Velum Prime, the liquid nematicide containing fluopyram, can now be applied as a broadcast spray using a conventional farm sprayer or a liquid applicator fitted to cultivation equipment. The application and required incorporation can take place up to 72-hours before planting.
It means growers have an alternative means of application in addition to in-furrow spray at the time planting and can choose which ever method best fits their machinery and labour profile without fear of compromising efficacy.
The addition of a second application method further extends the versatility of a product that has done much to promote nematode control to situations where it was either not economically viable to use a granular product or where the short season nature of the crop precluded the use of a granule.
This is a win-win for growers. Across 22 replicated trials spanning nine years, the yield protection and PCN population management was broadly the same meaning growers can choose the method which best fits their existing cultivation and planting systems without compromising performance.
Velum prime: similar performance regardless of application method
With little to separate the performance of either application method, the data were scrutinised to see if there were scenario specific conditions that would favour one method over the other. Neither soil moisture status or soil type were found to be significant to performance, but method and depth of incorporation are important.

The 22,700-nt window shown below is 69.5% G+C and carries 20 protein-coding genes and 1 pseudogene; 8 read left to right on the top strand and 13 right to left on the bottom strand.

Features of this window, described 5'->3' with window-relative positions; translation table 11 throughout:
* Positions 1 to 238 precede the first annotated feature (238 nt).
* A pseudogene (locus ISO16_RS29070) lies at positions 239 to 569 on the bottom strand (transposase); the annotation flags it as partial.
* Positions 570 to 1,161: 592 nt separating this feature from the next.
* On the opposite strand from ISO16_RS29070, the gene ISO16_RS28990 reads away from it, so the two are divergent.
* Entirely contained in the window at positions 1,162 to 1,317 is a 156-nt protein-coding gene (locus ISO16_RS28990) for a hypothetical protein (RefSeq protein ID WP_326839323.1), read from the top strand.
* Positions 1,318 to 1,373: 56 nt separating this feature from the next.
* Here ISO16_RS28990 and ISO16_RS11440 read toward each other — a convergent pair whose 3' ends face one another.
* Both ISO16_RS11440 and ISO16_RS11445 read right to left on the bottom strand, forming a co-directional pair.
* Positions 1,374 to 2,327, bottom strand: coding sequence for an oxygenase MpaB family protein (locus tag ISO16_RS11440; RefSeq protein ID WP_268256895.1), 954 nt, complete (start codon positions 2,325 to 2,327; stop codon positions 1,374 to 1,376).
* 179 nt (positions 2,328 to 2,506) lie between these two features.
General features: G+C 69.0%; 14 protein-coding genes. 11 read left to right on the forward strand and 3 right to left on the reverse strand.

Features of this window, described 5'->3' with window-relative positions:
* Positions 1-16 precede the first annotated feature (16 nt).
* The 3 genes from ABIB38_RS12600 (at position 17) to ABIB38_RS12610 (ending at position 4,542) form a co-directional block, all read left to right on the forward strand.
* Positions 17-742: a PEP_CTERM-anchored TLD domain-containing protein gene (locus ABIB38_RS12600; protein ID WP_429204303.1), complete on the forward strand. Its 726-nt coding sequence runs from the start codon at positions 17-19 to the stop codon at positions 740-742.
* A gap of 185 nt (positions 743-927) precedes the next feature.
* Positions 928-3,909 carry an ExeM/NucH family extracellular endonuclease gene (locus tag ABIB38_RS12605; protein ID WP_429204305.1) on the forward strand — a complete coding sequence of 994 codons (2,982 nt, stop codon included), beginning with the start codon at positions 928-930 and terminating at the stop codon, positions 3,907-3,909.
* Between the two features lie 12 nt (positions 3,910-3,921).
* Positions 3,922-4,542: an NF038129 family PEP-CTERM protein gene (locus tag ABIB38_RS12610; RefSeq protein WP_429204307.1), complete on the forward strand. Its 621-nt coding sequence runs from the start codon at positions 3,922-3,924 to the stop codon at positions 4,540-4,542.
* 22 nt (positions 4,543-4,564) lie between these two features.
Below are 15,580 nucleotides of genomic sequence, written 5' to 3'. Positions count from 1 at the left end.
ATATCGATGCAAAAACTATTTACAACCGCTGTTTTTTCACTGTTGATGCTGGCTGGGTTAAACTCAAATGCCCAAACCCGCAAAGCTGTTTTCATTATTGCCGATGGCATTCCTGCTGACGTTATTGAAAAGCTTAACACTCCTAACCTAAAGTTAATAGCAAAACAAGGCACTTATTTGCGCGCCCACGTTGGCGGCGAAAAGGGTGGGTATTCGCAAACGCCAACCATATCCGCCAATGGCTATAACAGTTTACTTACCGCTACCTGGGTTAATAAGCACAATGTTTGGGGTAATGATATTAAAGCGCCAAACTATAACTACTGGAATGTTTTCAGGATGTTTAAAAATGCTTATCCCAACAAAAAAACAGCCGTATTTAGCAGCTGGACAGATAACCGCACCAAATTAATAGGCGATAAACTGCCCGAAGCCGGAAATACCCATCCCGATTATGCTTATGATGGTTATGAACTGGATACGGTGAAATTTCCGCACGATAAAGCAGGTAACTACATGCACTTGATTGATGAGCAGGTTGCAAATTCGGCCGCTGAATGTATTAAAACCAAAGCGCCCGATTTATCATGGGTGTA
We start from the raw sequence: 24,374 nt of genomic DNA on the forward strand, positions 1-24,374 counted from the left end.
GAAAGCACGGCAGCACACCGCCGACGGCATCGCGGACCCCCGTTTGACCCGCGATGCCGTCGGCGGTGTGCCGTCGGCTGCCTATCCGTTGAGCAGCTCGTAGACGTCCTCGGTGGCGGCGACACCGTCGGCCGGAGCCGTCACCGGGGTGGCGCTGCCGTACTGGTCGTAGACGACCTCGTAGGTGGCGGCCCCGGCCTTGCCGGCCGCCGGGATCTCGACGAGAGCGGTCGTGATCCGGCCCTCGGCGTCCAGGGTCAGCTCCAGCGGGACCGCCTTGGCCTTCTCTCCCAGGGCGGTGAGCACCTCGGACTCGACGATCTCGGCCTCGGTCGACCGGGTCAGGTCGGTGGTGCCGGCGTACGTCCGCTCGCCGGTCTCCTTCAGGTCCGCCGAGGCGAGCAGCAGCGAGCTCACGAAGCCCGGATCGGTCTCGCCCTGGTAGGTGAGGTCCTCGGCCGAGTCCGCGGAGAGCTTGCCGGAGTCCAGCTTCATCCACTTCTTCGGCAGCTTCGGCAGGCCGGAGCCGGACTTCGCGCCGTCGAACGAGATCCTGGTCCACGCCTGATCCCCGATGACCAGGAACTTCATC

Growers should aim for an even distribution through the soil profile to a minimum depth of 10 to 20 cm, but up to 30 cm is supported. For this reason, Bayer does not advocate attempting to incorporate Velum Prime via de-stoning, which typically moves soil from a depth of 30 to 40 cm, or by the planter, which will fail to provide sufficient incorporation to the required depth.
If Velum Prime is to be applied by broadcast spray, the soil surface should also be as level as is practicably possible prior to application so as to ensure even distribution across the surface as this will then support even and consistent incorporation at depth.
Operator workload at planting will likely be a consideration for growers when choosing between application methods.
In-furrow application has the advantage of requiring a lower water rate – 100 L/ha compared with a minimum 200 L/ha for broadcast spray – meaning it can be applied at the same time as Amistar (azoxystrobin) for improved yield protection in the presence of tuber diseases. In contrast, the principal advantage of application by broadcast spray is that it can be done ahead of planting.
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